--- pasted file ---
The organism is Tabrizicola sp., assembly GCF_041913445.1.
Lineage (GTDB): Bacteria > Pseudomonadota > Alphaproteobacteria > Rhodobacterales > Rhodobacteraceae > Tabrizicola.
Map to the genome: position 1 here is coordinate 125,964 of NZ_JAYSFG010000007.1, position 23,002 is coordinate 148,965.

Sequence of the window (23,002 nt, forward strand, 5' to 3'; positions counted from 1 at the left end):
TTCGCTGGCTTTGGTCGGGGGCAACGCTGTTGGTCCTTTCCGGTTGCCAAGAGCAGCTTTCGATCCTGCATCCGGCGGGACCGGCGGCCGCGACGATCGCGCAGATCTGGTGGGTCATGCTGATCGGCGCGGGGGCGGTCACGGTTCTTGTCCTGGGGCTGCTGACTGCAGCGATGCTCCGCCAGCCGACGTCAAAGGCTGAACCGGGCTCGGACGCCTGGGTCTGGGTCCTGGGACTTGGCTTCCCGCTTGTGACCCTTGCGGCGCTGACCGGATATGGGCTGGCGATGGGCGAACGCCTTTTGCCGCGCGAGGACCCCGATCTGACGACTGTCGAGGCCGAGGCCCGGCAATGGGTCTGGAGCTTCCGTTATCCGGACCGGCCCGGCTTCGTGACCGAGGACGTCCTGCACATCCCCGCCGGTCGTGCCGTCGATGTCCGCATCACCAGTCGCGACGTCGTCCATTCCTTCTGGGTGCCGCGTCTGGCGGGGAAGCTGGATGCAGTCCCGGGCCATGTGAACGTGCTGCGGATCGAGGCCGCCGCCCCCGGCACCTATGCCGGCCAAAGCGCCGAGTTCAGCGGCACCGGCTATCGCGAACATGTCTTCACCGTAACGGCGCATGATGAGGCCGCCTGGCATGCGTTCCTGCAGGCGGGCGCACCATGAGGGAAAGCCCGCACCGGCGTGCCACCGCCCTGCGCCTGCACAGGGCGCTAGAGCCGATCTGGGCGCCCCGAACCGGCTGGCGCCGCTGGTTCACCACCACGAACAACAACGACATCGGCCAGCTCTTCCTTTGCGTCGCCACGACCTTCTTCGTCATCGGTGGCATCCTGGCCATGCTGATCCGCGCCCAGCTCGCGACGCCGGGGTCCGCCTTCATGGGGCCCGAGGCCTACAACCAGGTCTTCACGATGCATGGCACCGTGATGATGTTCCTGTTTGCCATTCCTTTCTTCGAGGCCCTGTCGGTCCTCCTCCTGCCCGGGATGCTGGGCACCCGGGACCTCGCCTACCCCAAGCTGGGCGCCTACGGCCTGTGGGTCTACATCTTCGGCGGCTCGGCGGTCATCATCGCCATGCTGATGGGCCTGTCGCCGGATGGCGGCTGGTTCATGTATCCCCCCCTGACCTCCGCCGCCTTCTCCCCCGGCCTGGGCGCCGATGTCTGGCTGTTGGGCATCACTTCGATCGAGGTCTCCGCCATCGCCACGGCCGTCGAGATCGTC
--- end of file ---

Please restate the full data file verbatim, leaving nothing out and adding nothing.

The organism is Tabrizicola sp., assembly GCF_041913445.1.
Lineage (GTDB): Bacteria > Pseudomonadota > Alphaproteobacteria > Rhodobacterales > Rhodobacteraceae > Tabrizicola.
Map to the genome: position 1 here is coordinate 125,964 of NZ_JAYSFG010000007.1, position 23,002 is coordinate 148,965.

Sequence of the window (23,002 nt, forward strand, 5' to 3'; positions counted from 1 at the left end):
TTCGCTGGCTTTGGTCGGGGGCAACGCTGTTGGTCCTTTCCGGTTGCCAAGAGCAGCTTTCGATCCTGCATCCGGCGGGACCGGCGGCCGCGACGATCGCGCAGATCTGGTGGGTCATGCTGATCGGCGCGGGGGCGGTCACGGTTCTTGTCCTGGGGCTGCTGACTGCAGCGATGCTCCGCCAGCCGACGTCAAAGGCTGAACCGGGCTCGGACGCCTGGGTCTGGGTCCTGGGACTTGGCTTCCCGCTTGTGACCCTTGCGGCGCTGACCGGATATGGGCTGGCGATGGGCGAACGCCTTTTGCCGCGCGAGGACCCCGATCTGACGACTGTCGAGGCCGAGGCCCGGCAATGGGTCTGGAGCTTCCGTTATCCGGACCGGCCCGGCTTCGTGACCGAGGACGTCCTGCACATCCCCGCCGGTCGTGCCGTCGATGTCCGCATCACCAGTCGCGACGTCGTCCATTCCTTCTGGGTGCCGCGTCTGGCGGGGAAGCTGGATGCAGTCCCGGGCCATGTGAACGTGCTGCGGATCGAGGCCGCCGCCCCCGGCACCTATGCCGGCCAAAGCGCCGAGTTCAGCGGCACCGGCTATCGCGAACATGTCTTCACCGTAACGGCGCATGATGAGGCCGCCTGGCATGCGTTCCTGCAGGCGGGCGCACCATGAGGGAAAGCCCGCACCGGCGTGCCACCGCCCTGCGCCTGCACAGGGCGCTAGAGCCGATCTGGGCGCCCCGAACCGGCTGGCGCCGCTGGTTCACCACCACGAACAACAACGACATCGGCCAGCTCTTCCTTTGCGTCGCCACGACCTTCTTCGTCATCGGTGGCATCCTGGCCATGCTGATCCGCGCCCAGCTCGCGACGCCGGGGTCCGCCTTCATGGGGCCCGAGGCCTACAACCAGGTCTTCACGATGCATGGCACCGTGATGATGTTCCTGTTTGCCATTCCTTTCTTCGAGGCCCTGTCGGTCCTCCTCCTGCCCGGGATGCTGGGCACCCGGGACCTCGCCTACCCCAAGCTGGGCGCCTACGGCCTGTGGGTCTACATCTTCGGCGGCTCGGCGGTCATCATCGCCATGCTGATGGGCCTGTCGCCGGATGGCGGCTGGTTCATGTATCCCCCCCTGACCTCCGCCGCCTTCTCCCCCGGCCTGGGCGCCGATGTCTGGCTGTTGGGCATCACTTCGATCGAGGTCTCCGCCATCGCCACGGCCGTCGAGATCGTC